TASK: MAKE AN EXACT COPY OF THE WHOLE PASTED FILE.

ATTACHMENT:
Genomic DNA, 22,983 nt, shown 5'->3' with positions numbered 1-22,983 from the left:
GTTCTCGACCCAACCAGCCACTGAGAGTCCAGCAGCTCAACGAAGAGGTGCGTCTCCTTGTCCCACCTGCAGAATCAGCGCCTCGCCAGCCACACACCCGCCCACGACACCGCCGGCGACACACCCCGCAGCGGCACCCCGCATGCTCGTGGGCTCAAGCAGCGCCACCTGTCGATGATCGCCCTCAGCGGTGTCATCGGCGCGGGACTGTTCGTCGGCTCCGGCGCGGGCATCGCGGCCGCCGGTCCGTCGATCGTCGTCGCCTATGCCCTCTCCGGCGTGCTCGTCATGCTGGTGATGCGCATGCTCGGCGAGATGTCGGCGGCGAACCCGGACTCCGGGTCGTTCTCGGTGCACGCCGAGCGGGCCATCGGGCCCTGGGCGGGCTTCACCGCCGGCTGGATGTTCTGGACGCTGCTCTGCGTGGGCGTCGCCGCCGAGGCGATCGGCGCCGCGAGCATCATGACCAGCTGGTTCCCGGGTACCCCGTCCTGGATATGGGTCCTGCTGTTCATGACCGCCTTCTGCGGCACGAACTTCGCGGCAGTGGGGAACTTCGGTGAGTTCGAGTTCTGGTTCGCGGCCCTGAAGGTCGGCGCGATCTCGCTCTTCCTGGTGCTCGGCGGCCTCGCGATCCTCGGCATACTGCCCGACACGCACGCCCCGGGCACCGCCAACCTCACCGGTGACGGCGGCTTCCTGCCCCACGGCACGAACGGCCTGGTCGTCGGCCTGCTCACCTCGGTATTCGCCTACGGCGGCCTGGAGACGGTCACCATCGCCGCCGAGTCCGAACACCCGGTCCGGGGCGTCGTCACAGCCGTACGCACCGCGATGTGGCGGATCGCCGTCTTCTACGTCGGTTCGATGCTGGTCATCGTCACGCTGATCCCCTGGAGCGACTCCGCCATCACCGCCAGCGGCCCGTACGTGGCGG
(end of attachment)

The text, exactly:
Genomic DNA, 22,983 nt, shown 5'->3' with positions numbered 1-22,983 from the left:
GTTCTCGACCCAACCAGCCACTGAGAGTCCAGCAGCTCAACGAAGAGGTGCGTCTCCTTGTCCCACCTGCAGAATCAGCGCCTCGCCAGCCACACACCCGCCCACGACACCGCCGGCGACACACCCCGCAGCGGCACCCCGCATGCTCGTGGGCTCAAGCAGCGCCACCTGTCGATGATCGCCCTCAGCGGTGTCATCGGCGCGGGACTGTTCGTCGGCTCCGGCGCGGGCATCGCGGCCGCCGGTCCGTCGATCGTCGTCGCCTATGCCCTCTCCGGCGTGCTCGTCATGCTGGTGATGCGCATGCTCGGCGAGATGTCGGCGGCGAACCCGGACTCCGGGTCGTTCTCGGTGCACGCCGAGCGGGCCATCGGGCCCTGGGCGGGCTTCACCGCCGGCTGGATGTTCTGGACGCTGCTCTGCGTGGGCGTCGCCGCCGAGGCGATCGGCGCCGCGAGCATCATGACCAGCTGGTTCCCGGGTACCCCGTCCTGGATATGGGTCCTGCTGTTCATGACCGCCTTCTGCGGCACGAACTTCGCGGCAGTGGGGAACTTCGGTGAGTTCGAGTTCTGGTTCGCGGCCCTGAAGGTCGGCGCGATCTCGCTCTTCCTGGTGCTCGGCGGCCTCGCGATCCTCGGCATACTGCCCGACACGCACGCCCCGGGCACCGCCAACCTCACCGGTGACGGCGGCTTCCTGCCCCACGGCACGAACGGCCTGGTCGTCGGCCTGCTCACCTCGGTATTCGCCTACGGCGGCCTGGAGACGGTCACCATCGCCGCCGAGTCCGAACACCCGGTCCGGGGCGTCGTCACAGCCGTACGCACCGCGATGTGGCGGATCGCCGTCTTCTACGTCGGTTCGATGCTGGTCATCGTCACGCTGATCCCCTGGAGCGACTCCGCCATCACCGCCAGCGGCCCGTACGTGGCGG